(Copyright © 2009)

Thinking about sacred ground, I had a vague inkling of having dealt with that topic in writing up a hike on Sargent Mountain in Acadia National Park in the spring of 1997. Looking up what I had written about that hike in my book, ACADIA: The Soul of a National Park, I found this:

Sargent Mountain brings me to my senses. Literally to my senses. To the skilled perceptions that inform me about the land where I live and on which my life depends. On Sargent my soul responds to the music of a mountain, the song of Acadia, my home on this Earth. If I do not respond to that song, my soul is out of touch with the source of its nurture. When that happens, life is at risk. That is why I go back again and again to the mountain that reawakens me to the music, not of the spheres, but of the Earth and its star, the song of the one sphere where I have risen briefly to awareness and whose native rhythms have shaped every aspect of my being and my soul. I am a minute reflection of the Earth soul, one spark reflecting the brilliance of the sun. (Page 224.)

No mention of sacred ground, but that’s clearly the idea I was trying to convey. And am still trying to convey in this blog. I don’t talk about soul now so much as about consciousness. What I’m after is seeing sacred ground as an aspect of consciousness—that music running through my head as I roam this land that I love. Not music exactly, but the lilting feeling deep inside me of doing the right thing in the right place at the right time. Of being fully who I am where I am, or thinking of you, who you are where you are when you find yourself right where you want to be.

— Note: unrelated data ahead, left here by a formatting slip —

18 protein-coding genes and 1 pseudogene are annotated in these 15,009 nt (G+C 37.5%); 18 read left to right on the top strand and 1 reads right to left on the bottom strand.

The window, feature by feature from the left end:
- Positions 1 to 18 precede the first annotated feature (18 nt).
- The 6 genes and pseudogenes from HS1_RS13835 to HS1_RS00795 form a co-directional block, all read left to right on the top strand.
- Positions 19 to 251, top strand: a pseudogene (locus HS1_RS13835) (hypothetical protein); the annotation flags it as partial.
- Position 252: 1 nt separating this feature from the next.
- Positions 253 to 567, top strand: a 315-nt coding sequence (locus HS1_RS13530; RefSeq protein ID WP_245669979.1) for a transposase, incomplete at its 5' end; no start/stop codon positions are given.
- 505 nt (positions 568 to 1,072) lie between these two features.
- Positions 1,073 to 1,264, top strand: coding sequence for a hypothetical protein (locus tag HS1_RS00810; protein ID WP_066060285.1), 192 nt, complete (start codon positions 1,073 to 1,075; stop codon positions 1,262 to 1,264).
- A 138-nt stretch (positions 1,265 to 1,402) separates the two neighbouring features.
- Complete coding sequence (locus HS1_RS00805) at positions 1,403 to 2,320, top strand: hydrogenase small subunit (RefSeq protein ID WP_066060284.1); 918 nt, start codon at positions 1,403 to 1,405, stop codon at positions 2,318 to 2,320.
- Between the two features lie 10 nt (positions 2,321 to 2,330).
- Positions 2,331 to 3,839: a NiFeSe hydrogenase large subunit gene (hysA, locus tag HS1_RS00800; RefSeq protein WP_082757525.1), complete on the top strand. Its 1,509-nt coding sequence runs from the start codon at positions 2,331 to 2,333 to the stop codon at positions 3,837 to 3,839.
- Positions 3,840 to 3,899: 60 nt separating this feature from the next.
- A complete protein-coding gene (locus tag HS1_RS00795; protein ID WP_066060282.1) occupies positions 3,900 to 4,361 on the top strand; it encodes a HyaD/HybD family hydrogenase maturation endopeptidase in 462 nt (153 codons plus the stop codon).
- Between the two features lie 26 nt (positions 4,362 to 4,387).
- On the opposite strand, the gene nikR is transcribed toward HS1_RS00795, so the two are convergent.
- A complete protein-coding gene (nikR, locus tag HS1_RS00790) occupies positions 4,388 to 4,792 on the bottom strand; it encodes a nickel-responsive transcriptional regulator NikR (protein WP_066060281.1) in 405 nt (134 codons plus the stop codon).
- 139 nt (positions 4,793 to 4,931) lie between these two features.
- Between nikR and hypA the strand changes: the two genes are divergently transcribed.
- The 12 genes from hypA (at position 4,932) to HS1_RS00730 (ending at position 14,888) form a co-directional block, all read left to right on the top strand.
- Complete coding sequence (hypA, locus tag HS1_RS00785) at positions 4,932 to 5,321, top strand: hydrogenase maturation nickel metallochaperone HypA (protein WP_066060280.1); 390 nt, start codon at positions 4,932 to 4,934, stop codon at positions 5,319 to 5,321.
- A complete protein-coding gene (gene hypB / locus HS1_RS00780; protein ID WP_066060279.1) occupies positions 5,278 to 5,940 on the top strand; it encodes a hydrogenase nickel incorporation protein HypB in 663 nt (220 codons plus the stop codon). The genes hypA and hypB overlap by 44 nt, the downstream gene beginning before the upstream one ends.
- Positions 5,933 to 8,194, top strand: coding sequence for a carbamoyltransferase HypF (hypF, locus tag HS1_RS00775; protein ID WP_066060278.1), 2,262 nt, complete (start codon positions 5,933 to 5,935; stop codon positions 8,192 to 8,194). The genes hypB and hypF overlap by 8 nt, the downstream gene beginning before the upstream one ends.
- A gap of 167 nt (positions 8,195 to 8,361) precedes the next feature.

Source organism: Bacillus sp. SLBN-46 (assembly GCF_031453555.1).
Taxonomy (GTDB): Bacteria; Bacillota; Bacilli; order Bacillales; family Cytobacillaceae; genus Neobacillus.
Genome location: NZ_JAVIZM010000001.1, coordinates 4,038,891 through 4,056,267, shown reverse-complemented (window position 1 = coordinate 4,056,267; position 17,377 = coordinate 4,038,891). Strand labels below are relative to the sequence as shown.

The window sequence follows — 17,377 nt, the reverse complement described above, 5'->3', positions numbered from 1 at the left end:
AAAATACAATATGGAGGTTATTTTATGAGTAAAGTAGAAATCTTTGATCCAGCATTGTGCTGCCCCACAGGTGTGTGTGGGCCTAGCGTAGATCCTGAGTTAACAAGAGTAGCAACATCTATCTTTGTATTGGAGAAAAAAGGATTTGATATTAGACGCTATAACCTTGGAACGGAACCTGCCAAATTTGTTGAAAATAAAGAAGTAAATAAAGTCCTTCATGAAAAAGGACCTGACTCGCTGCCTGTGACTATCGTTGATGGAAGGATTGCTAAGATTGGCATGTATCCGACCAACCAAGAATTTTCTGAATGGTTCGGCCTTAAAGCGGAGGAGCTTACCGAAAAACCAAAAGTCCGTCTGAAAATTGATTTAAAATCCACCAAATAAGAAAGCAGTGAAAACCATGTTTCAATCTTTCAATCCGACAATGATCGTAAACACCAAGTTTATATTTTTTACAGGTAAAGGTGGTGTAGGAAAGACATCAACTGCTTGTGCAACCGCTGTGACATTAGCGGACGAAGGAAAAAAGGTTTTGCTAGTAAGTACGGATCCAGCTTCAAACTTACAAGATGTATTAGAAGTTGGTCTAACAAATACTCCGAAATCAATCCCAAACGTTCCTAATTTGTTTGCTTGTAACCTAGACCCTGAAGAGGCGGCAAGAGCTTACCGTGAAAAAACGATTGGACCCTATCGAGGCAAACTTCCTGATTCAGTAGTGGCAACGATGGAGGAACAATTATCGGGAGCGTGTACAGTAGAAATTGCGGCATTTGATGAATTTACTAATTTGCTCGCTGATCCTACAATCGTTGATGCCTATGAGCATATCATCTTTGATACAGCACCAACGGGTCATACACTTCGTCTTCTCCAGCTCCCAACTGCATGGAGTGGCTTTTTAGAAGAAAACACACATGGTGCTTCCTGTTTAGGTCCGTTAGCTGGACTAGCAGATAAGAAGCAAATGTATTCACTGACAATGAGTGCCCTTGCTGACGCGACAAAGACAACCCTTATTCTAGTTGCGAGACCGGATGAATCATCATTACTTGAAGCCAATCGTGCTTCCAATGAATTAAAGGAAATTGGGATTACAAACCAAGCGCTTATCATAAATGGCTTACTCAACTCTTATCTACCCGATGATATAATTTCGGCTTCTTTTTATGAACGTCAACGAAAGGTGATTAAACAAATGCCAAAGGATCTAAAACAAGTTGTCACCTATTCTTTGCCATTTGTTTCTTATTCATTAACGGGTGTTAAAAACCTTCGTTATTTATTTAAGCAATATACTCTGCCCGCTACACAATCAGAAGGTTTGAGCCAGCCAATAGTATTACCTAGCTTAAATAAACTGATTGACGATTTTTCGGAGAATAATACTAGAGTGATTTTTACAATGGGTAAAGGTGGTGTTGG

What is that all about? That feeling of belonging exactly there. Of being drawn to a place and at the same time driven by something deep inside you. Like Ratty coming home in Wind in the Willows. There are two parts to the feeling, the outward carrot, the inward stick. Perceptions and feelings complementing each other, uniting in one self-fulfilling urge to happiness.

If the ground is sacred, you are sacred at the same time. The ground sanctifies you, you sanctify the ground. The engagement is mutual. When person and place honor each other, you feel music echoing inside you. You are moved by the landscape exactly as you make your way through it. Your song becomes a songline of the Earth.

It’s like being in love. There’s no separation between you and your beloved. I’m not talking physical union here so much as a kind of recognition of being made for each other, as thought and feeling are two aspects of the same mind. It’s more than form and content going together. It’s like form is content. They’re the same thing, or belong together as parts of something larger than themselves.